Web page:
Sam Rosenfeld

Sam Rosenfeld is a Ph.D. candidate in history at Harvard University and a former web editor at the Prospect.

Recent Articles

Travelin' Blues

The Republican two-step on ethics reform has proven an amusing spectacle this season. First come panicked promises of reform from GOP congressional leaders; then come rank-and-file pushback and a hasty public retreat. A typical case presented itself when Speaker Dennis Hastert and House Rules Committee baron David Dreier proposed a blanket ban on all privately funded congressional travel. Mere days later, newly elected House Majority Leader John Boehner took the occasion of a February Meet the Press appearance to tell Tim Russert, “I have my doubts about that.” Boehner's insouciance reflects the majority view of his rank and file. Proponents of such a ban, meanwhile, count among their ranks not only the spooked House speaker, but also virtually every major watchdog group, high-profile outside experts like ex-congressman and 9-11 Commission co-chair Lee Hamilton, and the Senate's leading goo-goo gadfly, Russ Feingold, who scolded his colleagues at a February hearing, “If members of...

Meet the New Boss

"What, is Katherine Harris counting the ballots in there?" Several journalists shot out the same joke after flak emerged from the closed-door House Republican conference meeting to announce that more ballots than actual voters had been tallied in the February 2 election for majority leader. The snafu resonated uncomfortably in the air of corruption and disarray that had initially set the context for this heated race to replace disgraced party leader Tom DeLay. So Republicans were relieved when they discovered that the counting disparity stemmed from an innocent clerical error and would not, in fact, produce a Florida-style donnybrook. A run-off ballot was in order, however, and when word of the final tally leaked to the journalists and staffers shuffling distractedly outside the caucus room in the Cannon Office Building, the shock was palpable. By a vote of 122-109 on the second ballot, establishment favorite and DeLay protégé Roy Blunt of Missouri was bested by John Boehner (BAY-ner...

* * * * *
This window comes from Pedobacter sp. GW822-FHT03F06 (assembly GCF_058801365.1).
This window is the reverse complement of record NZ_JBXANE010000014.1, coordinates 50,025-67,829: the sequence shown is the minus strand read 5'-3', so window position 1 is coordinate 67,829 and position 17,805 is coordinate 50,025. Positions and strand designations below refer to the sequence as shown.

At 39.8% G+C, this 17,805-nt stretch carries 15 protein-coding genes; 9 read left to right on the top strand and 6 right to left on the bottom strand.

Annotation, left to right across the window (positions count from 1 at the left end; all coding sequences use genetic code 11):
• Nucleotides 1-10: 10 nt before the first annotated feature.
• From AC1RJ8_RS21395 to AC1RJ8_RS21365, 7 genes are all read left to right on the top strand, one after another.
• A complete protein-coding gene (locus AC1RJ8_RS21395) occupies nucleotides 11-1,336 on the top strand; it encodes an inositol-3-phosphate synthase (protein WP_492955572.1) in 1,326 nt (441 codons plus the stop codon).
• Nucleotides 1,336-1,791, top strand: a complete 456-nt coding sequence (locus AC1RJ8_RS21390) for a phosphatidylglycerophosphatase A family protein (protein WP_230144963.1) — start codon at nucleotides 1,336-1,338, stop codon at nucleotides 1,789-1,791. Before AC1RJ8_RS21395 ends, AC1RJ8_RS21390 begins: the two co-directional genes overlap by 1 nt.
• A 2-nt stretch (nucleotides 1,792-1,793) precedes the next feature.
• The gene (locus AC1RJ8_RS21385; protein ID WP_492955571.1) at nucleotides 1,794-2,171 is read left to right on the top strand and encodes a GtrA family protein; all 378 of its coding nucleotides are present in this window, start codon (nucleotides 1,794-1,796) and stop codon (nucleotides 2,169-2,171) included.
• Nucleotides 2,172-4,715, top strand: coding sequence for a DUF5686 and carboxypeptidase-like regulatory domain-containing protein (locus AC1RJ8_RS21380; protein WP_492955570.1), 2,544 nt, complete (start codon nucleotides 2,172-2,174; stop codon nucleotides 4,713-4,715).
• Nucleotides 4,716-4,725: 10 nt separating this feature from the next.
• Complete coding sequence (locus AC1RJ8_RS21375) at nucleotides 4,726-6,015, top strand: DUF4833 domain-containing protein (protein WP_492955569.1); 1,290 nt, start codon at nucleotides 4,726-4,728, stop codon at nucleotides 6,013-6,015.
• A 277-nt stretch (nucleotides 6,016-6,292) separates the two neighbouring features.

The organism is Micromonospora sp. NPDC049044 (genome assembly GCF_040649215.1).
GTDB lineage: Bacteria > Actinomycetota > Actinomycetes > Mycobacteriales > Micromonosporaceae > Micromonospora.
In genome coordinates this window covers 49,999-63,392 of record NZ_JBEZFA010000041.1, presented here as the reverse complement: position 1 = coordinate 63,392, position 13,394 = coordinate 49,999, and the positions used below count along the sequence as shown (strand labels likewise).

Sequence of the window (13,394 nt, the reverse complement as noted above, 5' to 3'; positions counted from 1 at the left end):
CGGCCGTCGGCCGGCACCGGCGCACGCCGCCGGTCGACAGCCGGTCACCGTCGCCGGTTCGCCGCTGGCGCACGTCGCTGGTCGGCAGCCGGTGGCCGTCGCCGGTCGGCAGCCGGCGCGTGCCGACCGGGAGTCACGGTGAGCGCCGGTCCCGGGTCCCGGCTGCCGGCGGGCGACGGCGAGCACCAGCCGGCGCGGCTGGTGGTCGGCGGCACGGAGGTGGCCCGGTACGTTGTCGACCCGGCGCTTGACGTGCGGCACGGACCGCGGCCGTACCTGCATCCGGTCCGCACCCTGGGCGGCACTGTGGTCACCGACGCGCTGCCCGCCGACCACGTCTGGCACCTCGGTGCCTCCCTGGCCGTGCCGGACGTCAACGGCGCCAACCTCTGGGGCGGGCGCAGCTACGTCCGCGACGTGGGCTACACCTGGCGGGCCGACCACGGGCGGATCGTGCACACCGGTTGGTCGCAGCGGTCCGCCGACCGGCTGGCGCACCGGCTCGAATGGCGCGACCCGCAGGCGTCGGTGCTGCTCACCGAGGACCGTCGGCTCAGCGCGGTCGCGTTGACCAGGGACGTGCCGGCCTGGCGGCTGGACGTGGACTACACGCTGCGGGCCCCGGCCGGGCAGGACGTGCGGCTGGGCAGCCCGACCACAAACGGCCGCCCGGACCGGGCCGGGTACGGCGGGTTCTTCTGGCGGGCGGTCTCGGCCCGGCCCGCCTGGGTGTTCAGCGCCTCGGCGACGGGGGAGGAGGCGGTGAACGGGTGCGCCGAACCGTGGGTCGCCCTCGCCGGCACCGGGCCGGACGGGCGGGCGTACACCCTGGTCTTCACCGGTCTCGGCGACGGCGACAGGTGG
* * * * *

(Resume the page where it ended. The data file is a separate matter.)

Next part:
Calendar Whirl

They may be a bit rusty at winning presidential elections, but Democrats haven't lost an ounce of their storied devotion to mucking with party procedures. On December 10, assorted party bigwigs assembled in a cavernous ballroom at the Hyatt Regency Washington on Capitol Hill for the fifth and final meeting of the Democratic National Committee's (DNC) Commission on Presidential Nomination Timing and Scheduling. Co-chaired by North Carolina Congressman David Price and former Labor Secretary Alexis Herman, it marked the latest in a seemingly endless line of blue-ribbon Democratic reform commissions tasked over the last 35 years with forging a more democratic and desirable primary process: McGovern-Fraser, Winograd, Hart, the “Fairness Commission” -- the list goes on. For two middle-aged audience members chatting behind me, it was déjà vu all over again. “I feel like Peter Pan at something like this -- like I never grew up,” said one. His friend corrected him: “It's more like Groundhog...

The Truth About The Senate

The Most Exclusive Club: A History of the Modern United States Senate by Lewis L. Gould ( Basic Books, 416 pages, $27.50 ) During last spring's fight over the proposed “nuclear option” banning judicial filibusters, it was slightly troubling to hear the Democrats' repeated paeans to the sacred majesty of the Senate and its anti-majoritarian features such as the filibuster. On the Senate floor, Minority Leader Harry Reid praised the filibuster for “preserv[ing] our limited government” -- an accurate claim that could be extended to the whole institution. After all, the procedures and structures that make the upper chamber “the world's greatest deliberative body” render it a forbiddingly sluggish lawmaking body. But that sluggishness has hardly been an entirely positive force, especially for the progress of American liberalism. In the introduction to his new history of the modern Senate, Lewis L. Gould describes having begun his research “with the belief that the upper house had compiled...

How He Got Over

A curious American cultural moment occurred immediately after Cassius Clay's upset TKO of heavyweight champion Sonny Liston in 1964, one that occasionally pops up in ESPN Classic rebroadcasts. Sports announcer Steve Ellis is conducting a post-match interview with Clay in the ring when the new champ starts calling over a friend to appear on camera with him. "Let Sam in!" Clay demands, as a handsome, beaming soul crooner is thrust onto the screen. "This is Sam Cooke -- the world's greatest rock and roll singer!" One can hardly expect Ellis to have been aware of the significance, but at that moment Sam Cooke and soon-to-be Muhammad Ali symbolized one of the key cultural developments accompanying the civil rights movement's full flowering -- a new kind of black presence in American public life that carried with it an assertion of unapologetic force and confidence. The dapper pop star and the fast-talking champ cut public figures that were witty, caustic, sexy, dangerously charming, and...

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